When President Obama tackles his second term agenda, he will do so with several new faces making up his Cabinet.
Today, the President formally nominated Mass. Sen. John Kerry to replace outgoing Secretary of State Hillary Clinton.
“He is not going to need a lot of on-the-job training,” the President told reporters at the White House. “Few individuals know as many presidents and prime ministers or grasp our policies as firmly as John Kerry.”
The President’s announcement comes a week after U.N. Ambassador Susan Rice bowed out of contention for Secretary of State amid backlash over her response to the terror attack on the U.S. Consulate in Benghazi, Libya. That prompted immediate and widespread speculation Kerry would be tapped for the job.
The 69-year-old’s nomination requires U.S. Senate confirmation – something he expected to easily secure. Kerry will first appear before the Senate Foreign Relations Committee, which he currently chairs. Assuming he earns the approval of his fellow committee members, Kerry’s nomination will then be debated on the Senate floor before a simple majority vote to confirm.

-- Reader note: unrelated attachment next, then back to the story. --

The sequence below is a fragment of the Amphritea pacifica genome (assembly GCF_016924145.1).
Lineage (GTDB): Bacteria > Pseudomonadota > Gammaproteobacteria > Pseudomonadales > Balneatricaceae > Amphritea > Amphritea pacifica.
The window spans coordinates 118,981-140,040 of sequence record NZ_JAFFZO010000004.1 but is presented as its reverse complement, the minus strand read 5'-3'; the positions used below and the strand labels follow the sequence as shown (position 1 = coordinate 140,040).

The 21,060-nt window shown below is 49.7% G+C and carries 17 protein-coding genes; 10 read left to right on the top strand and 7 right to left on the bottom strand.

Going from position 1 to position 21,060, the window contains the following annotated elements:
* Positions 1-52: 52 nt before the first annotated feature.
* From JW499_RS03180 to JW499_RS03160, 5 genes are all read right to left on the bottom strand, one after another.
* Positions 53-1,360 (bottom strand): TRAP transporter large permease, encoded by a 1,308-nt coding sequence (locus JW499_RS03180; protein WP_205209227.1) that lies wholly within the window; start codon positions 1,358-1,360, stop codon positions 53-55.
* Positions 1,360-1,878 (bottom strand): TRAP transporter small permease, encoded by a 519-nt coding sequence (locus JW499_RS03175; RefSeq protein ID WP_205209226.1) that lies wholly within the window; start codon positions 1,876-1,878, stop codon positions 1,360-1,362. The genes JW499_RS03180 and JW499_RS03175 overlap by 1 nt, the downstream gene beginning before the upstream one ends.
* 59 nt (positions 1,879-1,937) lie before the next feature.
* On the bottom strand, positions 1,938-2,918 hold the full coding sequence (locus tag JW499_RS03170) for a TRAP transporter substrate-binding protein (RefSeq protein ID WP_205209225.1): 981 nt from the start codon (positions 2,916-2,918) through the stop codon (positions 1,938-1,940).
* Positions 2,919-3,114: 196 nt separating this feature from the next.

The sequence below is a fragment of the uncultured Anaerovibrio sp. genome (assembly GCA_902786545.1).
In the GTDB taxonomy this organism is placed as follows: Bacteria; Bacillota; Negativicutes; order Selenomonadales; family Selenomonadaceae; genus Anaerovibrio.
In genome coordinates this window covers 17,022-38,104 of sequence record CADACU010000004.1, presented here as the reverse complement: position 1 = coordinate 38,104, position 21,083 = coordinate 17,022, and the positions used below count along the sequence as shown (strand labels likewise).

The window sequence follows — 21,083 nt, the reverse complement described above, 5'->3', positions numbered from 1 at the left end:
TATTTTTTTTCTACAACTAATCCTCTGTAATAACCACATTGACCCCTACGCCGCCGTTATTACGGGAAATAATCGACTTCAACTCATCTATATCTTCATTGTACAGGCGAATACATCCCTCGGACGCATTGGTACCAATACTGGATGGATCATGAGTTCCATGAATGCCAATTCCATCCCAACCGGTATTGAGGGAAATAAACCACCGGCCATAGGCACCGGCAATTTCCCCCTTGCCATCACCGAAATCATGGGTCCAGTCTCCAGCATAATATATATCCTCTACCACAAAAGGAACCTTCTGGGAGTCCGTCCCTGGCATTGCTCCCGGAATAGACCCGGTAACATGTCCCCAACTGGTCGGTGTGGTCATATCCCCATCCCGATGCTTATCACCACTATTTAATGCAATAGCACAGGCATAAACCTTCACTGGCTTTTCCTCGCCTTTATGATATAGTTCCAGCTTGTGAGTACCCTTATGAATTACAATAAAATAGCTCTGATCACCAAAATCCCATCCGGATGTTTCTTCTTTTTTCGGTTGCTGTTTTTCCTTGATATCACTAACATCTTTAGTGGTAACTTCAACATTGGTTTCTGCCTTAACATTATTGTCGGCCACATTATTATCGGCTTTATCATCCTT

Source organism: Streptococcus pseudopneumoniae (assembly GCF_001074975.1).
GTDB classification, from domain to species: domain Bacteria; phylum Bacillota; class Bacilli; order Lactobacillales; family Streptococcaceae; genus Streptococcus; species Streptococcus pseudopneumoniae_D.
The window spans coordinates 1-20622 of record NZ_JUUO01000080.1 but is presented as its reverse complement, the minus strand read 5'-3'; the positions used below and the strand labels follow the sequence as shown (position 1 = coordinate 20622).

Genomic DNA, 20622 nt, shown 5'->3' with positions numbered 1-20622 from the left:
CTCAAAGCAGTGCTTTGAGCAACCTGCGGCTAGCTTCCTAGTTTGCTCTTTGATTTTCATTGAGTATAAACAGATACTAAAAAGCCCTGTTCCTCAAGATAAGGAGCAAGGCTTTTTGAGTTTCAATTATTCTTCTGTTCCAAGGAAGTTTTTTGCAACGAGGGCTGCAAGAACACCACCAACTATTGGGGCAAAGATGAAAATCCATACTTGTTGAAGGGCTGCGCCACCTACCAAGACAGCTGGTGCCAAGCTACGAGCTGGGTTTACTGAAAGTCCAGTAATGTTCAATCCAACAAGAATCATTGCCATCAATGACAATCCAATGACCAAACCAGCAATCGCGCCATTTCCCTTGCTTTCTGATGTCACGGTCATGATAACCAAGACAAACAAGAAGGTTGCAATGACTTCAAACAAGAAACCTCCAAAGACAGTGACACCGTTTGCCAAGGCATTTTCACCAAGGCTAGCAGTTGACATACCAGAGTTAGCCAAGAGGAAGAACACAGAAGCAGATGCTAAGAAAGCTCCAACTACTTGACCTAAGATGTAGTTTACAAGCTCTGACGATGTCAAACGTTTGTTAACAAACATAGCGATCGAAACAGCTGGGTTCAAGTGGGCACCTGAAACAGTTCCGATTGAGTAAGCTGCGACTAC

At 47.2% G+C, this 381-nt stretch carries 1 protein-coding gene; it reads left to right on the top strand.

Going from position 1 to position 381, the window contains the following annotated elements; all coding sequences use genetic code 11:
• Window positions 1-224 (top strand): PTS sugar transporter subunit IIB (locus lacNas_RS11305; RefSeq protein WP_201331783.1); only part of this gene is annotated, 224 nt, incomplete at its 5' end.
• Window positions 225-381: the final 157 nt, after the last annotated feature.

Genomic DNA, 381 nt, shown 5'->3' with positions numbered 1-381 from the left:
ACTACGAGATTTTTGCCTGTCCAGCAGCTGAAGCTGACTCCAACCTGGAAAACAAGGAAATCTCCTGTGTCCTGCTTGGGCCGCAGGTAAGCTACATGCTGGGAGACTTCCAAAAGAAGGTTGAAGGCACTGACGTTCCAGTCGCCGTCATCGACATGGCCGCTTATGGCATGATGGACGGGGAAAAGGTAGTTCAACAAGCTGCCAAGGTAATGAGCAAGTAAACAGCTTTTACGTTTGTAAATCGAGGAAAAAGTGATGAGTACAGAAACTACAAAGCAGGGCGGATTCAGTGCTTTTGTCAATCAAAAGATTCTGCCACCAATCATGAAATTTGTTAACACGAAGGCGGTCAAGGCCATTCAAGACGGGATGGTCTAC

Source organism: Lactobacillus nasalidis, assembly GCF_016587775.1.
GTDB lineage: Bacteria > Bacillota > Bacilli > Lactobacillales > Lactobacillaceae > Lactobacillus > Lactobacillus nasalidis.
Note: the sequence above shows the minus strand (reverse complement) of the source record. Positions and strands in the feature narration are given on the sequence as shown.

All that will likely take place by mid-January, at which time Gov. Deval Patrick will be required to set a date for a special election to replace Kerry in the Senate.
The election must occur between 145 and 160 days after the Kerry is confirmed and vacates his seat. That means it will likely take place in June or July 2013.
Patrick must also appoint a temporary replacement to fill Kerry’s seat until the special election is decided. The Governor told reporters today he will not make that selection until after Kerry is confirmed.
In 2009, Patrick appointed Paul Kirk to replace the late Sen. Ted Kennedy with the understanding he would not seek the seat in the special election. Patrick did not say whether he would demand the same commitment from his appointee this time around, but he said it is unlikely an interim senator would be a successful candidate.